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The heterozygous mutation B6;C3-Opa1(Q285STOP), which models autosomal dominant optic atrophy, leads to a 50% reduction in Opa1 transcript and protein in the mouse retina and neural tissues and is associated with visual dysfunction and structural changes in the murine retina and optic nerve. In this article we use this model to quantify and evaluate the(More)
Retinal ganglion cell dendritic pruning has been reported in association with a 50% reduction in Opa1 transcript and protein in retinal and neural tissue, which manifests as visual dysfunction in the heterozygous mutant mouse, B6;C3-Opa1(Q285STOP). Here we report a marked reduction in retinal ganglion cell synaptic connectivity in the absence of soma loss(More)
Retinal ganglion cells (RGCs) may be regarded as a target biomarker in Alzheimer's disease (AD). We therefore explored the possibility that RGC degeneration, rather than cell loss, is an early marker of neuronal degeneration in a murine model of AD. RGC dendritic morphology and dendritic spine densities of CA1 hippocampal pyramidal neurons were quantified(More)
Glaucoma is a complex disease affecting an estimated 70 million people worldwide, characterised by the progressive degeneration of retinal ganglion cells and accompanying visual field loss. The common site of damage to retinal ganglion cells is thought to be at the optic nerve head, however evidence from other optic neuropathies and neurodegenerative(More)
Dominant optic atrophy (DOA) is the most common inherited optic neuropathy affecting one in every 12,000 people. It presents with bilateral visual loss, central visual fields defects, colour vision disturbance and optic disc pallor. OPA1 has been identified as the responsible gene and its locus mapped to chromosome 3q28-q29. Mutations in this gene are(More)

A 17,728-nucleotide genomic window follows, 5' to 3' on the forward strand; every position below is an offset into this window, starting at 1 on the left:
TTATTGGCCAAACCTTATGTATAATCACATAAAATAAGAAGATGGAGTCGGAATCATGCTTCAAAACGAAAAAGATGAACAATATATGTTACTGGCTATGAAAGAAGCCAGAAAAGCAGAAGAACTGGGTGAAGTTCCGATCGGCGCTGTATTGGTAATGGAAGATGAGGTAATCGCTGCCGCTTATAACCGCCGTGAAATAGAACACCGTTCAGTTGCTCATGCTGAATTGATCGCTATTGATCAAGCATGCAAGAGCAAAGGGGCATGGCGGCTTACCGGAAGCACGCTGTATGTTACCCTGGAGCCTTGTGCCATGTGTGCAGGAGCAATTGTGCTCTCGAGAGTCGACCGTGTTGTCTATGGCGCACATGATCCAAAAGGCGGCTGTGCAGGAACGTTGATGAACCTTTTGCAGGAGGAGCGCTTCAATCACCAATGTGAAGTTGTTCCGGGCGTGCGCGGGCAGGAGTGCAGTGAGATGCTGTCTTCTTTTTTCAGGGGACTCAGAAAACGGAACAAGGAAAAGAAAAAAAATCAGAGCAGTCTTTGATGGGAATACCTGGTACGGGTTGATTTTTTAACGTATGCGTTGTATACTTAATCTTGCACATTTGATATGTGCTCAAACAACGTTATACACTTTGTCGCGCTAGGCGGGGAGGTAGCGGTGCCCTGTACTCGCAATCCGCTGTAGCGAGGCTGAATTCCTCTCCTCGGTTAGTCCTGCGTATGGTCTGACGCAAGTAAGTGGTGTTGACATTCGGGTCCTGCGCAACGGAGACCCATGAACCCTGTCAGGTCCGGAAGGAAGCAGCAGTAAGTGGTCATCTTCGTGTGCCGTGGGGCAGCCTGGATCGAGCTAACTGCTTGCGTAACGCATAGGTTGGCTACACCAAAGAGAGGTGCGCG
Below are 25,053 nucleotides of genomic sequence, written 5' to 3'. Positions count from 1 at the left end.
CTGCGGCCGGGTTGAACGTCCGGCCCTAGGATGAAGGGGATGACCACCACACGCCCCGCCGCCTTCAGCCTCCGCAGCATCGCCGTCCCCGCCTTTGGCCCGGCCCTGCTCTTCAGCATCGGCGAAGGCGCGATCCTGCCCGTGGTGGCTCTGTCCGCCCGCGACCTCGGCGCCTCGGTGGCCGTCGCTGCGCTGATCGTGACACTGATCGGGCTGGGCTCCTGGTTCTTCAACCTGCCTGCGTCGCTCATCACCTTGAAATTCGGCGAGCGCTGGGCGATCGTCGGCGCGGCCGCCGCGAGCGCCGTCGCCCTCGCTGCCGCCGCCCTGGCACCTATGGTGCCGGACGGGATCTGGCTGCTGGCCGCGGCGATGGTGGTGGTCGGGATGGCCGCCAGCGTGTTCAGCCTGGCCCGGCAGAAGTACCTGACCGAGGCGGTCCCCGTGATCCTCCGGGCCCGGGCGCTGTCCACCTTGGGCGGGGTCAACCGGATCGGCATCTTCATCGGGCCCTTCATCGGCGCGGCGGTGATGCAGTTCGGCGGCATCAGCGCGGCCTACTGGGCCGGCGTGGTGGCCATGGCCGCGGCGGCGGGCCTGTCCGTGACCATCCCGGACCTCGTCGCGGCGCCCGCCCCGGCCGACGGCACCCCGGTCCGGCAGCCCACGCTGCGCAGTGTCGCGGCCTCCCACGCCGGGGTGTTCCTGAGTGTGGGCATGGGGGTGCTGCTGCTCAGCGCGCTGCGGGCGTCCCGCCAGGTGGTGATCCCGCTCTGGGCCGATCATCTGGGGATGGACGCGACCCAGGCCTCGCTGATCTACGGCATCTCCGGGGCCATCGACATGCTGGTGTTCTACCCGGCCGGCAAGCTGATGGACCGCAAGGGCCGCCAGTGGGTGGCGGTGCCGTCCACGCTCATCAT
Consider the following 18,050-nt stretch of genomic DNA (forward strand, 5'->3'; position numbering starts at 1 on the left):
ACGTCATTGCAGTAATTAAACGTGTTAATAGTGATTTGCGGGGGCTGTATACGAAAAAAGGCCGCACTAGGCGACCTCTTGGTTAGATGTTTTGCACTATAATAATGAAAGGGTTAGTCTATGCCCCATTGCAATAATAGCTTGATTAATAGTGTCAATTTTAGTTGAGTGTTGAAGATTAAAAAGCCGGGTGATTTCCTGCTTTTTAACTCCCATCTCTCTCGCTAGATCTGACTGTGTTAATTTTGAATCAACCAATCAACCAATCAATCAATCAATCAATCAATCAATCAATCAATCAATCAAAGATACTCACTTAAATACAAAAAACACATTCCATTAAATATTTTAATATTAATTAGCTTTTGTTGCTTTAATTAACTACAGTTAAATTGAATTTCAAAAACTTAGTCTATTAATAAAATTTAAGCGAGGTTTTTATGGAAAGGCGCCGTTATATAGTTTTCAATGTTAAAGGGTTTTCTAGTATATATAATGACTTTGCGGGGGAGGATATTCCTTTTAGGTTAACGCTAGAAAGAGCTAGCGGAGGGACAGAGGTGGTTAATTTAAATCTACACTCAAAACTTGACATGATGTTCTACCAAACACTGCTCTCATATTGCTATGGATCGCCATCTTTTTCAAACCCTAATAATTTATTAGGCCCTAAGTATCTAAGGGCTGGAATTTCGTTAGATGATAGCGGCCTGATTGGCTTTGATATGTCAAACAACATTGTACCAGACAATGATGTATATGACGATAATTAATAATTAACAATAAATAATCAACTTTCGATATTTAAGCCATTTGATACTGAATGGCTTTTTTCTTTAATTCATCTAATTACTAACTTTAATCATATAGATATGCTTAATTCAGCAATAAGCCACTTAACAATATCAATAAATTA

Autosomal dominant optic atrophy (ADOA) is a slowly progressive optic neuropathy caused by mutations in the OPA1 gene. OPA1 is ubiquitously expressed and plays a key role in mitochondrial fusion. Heterozygous Opa1 mutant mice (B6; C3-Opa1(Q285STOP)), have previously been reported to develop visual defects and optic nerve changes. In this study, in vivo(More)
Controlled, wireless neuromodulation using miniature implantable devices is a long-sought goal in neuroscience. It will allow many studies and treatments that are otherwise impractical. Recent studies demonstrate advances in neuromodulation through optogenetics, but test animals are typically tethered, severely limiting experimental possibilities. Existing(More)
Glaucomas are neurodegenerative diseases that cause vision loss, especially in the elderly. The mechanisms initiating glaucoma and driving neuronal vulnerability during normal aging are unknown. Studying glaucoma-prone mice, we show that mitochondrial abnormalities are an early driver of neuronal dysfunction, occurring before detectable degeneration.(More)
Mounting evidence suggests neuroinflammation is a key process in glaucoma, yet the precise roles are not known. Understanding these complex processes, which may also be a key in other common neurodegenerations such as Alzheimer's disease, will lead to targeted therapeutics for a disease that affects as many as 80 million people worldwide. Here, we define(More)
Glaucoma is a complex, multifactorial disease characterised by the loss of retinal ganglion cells and their axons leading to a decrease in visual function. The earliest events that damage retinal ganglion cells in glaucoma are currently unknown. Retinal ganglion cell death appears to be compartmentalised, with soma, dendrite and axon changes potentially(More)
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